Owning the Blue Economy on South Coast

By Steven Froias // Contributing Writer

Alex Thillerup speaks in almost apocalyptic terms when the subject is offshore wind energy. Oh, it’s not in a “Game of Thrones” ‘Winter Is Coming’ style way. Rather, his cheery demeanor heralds a bright new day on the horizon. 

BUT…it’s a day that needs to be greeted with preparation and planning. 

Billions of dollars are about to be invested in offshore wind energy, he warns – and the infrastructure to handle that investment needs to be put in place now in order to seize the tsunami of opportunity about to hit the United States broadly, and South Coast in particular. 

Most recently, Alex issued his “Be Prepared” warning at the virtual 2020 UMass Dartmouth Marine Renewable Energy Conference, On and Off the Grid, on Thursday, Nov. 12. He was one of a plethora of renewable energy superstars who spoke about the very real future beginning to crash onto our shores. 

It’s a topic Thillerup speaks to regularly as leader of the New Bedford Ocean Cluster on behalf of Xodus Group, the energy consulting firm tasked by the Port of New Bedford to create the local infrastructure that will be necessary to fully realize the offshore wind energy industry here in Massachusetts.

That the future has arrived is in no doubt. Indeed, the conference kicked off with a powerful statement by Massachusetts Lt. Gov. Karyn Polito. She said, “When you think about renewable energy, you can’t help but think about the South Coast region of our Commonwealth…This is happening right in your backyard…I’ve often said, the South Coast region owns the Blue Economy.”

The World Bank defines the Blue Economy as the sustainable use of ocean resources for economic growth, improved livelihood and jobs, and ocean ecosystem health.

South Coast owns the Blue Economy, Polito noted while referencing offshore wind, because the region has the “academic, community and private sector partners” necessary to power a renewable Blue Economy. (Click here to watch the entire UMass Dartmouth 2020 Marine Renewable Energy Conference.)  

Workforce and talent development are key to growing this innovative economy she said – which is where the New Bedford Ocean Cluster comes in. 

The looming offshore wind energy industry will have many needs. Ensuring that the resources the Port of New Bedford enjoys are perfectly positioned and ready to benefit from offshore wind is a key mission of the New Bedford Ocean Cluster. 

During his presentation later on in the conference, Alex Thillerup began by saying, “I want to set the scene…right now we’re looking at this massive pipeline (of expenditure in offshore wind). We’re looking at $80 billion dollars…over the next 10 years” in the United States. 

Obviously, that’s real money. And, it’s going to require a human resource investment on every level, too. Which is why preparation and planning today is key to success tomorrow. Building the future of offshore wind is nothing less than a full-blown mobilization of all maritime industry assets and resources, from the human to the technological.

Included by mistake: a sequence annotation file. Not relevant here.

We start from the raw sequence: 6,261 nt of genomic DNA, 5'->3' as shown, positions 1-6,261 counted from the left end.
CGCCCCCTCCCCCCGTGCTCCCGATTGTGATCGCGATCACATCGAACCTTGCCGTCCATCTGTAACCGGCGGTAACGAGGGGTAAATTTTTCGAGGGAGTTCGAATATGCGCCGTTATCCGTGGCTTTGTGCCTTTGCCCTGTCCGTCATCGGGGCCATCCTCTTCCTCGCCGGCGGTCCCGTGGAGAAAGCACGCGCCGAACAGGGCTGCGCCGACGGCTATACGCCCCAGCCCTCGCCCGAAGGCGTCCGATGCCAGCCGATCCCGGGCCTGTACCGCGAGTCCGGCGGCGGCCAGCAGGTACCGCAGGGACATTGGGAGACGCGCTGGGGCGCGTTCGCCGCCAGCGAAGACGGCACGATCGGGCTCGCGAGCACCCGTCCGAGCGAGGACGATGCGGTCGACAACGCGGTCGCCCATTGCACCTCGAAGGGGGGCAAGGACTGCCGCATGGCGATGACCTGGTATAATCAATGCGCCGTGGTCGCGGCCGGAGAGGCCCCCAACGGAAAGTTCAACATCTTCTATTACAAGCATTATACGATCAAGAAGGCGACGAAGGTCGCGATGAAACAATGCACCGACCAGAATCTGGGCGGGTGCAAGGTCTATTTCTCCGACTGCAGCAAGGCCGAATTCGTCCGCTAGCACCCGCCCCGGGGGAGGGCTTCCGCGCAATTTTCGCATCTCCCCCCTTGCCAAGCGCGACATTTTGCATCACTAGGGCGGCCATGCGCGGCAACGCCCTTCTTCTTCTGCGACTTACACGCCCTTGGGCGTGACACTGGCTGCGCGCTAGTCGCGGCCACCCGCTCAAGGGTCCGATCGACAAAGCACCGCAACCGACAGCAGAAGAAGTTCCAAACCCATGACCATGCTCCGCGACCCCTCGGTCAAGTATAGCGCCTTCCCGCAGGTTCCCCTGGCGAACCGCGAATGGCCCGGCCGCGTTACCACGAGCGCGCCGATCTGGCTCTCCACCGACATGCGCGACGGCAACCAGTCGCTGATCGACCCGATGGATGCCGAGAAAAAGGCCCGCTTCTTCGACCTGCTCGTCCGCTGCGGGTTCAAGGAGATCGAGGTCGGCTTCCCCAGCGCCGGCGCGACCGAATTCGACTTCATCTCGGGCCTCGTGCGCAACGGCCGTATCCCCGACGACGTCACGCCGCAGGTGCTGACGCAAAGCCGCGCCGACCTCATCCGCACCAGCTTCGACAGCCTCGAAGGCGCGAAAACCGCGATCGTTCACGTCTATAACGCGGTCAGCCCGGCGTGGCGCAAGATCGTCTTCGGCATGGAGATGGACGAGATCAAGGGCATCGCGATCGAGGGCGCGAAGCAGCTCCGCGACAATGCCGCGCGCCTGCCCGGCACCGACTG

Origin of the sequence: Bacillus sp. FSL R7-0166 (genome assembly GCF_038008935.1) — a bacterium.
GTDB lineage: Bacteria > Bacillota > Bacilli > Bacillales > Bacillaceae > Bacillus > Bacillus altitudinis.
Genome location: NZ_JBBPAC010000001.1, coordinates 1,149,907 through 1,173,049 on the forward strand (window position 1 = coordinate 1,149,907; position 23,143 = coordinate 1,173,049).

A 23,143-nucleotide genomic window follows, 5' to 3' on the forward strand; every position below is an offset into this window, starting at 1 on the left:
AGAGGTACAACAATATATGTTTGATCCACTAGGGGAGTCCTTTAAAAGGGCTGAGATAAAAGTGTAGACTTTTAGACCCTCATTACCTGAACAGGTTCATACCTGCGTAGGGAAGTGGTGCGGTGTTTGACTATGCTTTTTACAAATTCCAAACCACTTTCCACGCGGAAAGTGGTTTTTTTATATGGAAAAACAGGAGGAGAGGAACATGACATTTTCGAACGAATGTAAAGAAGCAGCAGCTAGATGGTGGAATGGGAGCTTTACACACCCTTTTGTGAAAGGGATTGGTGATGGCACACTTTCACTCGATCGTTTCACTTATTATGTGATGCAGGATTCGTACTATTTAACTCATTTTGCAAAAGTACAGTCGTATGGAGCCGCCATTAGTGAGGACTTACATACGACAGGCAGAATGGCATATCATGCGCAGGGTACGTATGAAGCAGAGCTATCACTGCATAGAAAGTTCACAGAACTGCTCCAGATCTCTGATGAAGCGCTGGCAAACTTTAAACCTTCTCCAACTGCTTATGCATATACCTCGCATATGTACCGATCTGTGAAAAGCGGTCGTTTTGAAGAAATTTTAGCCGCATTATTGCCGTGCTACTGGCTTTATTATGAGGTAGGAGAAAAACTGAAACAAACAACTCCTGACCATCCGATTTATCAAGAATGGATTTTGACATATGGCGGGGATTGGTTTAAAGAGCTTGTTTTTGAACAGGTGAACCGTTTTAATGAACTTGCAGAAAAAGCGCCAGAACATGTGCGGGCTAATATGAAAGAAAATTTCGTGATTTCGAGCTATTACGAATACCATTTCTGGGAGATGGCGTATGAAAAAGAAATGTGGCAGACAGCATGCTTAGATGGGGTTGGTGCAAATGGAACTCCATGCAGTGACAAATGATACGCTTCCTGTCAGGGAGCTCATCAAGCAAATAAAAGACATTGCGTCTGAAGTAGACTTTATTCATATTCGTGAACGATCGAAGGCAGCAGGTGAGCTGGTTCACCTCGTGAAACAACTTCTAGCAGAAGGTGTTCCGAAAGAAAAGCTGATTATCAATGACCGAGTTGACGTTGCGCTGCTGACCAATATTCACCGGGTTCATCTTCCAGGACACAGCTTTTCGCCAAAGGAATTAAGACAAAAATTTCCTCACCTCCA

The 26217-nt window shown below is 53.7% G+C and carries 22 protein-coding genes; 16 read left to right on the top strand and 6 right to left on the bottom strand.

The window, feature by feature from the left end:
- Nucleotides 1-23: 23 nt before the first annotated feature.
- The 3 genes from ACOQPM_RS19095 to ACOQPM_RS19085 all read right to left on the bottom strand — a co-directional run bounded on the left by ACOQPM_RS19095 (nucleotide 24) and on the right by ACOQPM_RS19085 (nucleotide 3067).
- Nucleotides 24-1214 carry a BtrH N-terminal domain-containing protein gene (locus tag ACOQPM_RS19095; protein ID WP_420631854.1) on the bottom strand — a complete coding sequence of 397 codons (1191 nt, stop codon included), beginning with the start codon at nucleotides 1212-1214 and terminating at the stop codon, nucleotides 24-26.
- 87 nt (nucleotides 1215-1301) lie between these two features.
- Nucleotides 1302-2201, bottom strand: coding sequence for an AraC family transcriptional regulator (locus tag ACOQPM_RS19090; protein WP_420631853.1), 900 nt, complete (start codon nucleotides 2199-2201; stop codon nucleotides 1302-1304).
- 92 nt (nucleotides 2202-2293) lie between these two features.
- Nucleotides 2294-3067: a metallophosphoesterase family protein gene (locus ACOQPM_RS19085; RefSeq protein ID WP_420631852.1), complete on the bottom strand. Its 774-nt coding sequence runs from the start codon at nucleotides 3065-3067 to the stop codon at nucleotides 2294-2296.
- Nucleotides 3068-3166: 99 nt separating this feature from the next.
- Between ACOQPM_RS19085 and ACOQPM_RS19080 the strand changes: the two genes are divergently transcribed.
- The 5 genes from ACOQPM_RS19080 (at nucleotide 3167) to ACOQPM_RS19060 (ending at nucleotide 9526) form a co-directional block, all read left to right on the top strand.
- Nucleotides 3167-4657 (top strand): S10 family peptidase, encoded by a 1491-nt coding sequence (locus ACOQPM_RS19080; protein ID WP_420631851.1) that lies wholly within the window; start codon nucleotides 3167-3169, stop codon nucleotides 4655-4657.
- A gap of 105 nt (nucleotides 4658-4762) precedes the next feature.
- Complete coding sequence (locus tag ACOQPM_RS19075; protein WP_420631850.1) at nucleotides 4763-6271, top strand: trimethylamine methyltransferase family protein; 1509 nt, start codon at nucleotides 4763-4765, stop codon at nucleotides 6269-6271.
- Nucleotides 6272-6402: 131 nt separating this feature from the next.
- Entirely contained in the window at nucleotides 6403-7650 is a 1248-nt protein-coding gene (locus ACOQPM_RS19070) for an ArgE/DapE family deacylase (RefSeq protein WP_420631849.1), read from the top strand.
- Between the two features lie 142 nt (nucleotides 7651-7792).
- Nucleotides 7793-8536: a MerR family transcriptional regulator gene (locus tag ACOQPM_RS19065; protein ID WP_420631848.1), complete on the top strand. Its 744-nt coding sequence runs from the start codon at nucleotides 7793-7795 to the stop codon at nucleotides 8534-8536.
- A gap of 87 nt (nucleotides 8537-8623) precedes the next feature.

“It’s complicated,” he said. 

Thillerup said that right now there are just under 20 offshore wind developments underway, including Vineyard Wind from the Port of New Bedford, and each is made up of components that require planning and analysis; leasing; site assessment; and then construction and maintenance.

What he and the New Bedford Ocean Cluster is discussing locally with small- and medium-sized business – and with the larger community – is how they can take advantage of this mega-industry arriving on their doorstep.  

The first agenda item is to develop an understanding of the potential market – its sheer size, complexity and dynamics on a granular level.

Next up is translating that potential market into tangible, company-specific opportunities. For example, workforce training will be a critical need moving forward, as trades from welders to electricians will be needed to realize offshore wind construction and maintenance.

Finding the right collaborators for the big investments in offshore wind both overseas – where the industry has a huge head start – and regionally follows.

And finally, a business model to deliver local services and products needs to be developed. 

“What we are doing with the New Bedford Ocean Cluster,” he said, “is working with the local communities, in New Bedford and also Massachusetts, to take this $80 billion and break it down to bite-sized opportunities that companies can actually go after – something that you can actually build a business model around.” 

He concluded by saying, “Now is actually a really good time to participate in the offshore wind industry. It is definitely starting and definitely accelerating over the next many years.”

Or, as he has frequently stated, “You have no idea what’s coming. Get ready.” 

One way you can do that is by contacting the New Bedford Ocean Cluster for more information at the email below. And then be ready to define your role in what’s coming – and claim your ownership stake in South Coast’s Blue Economy.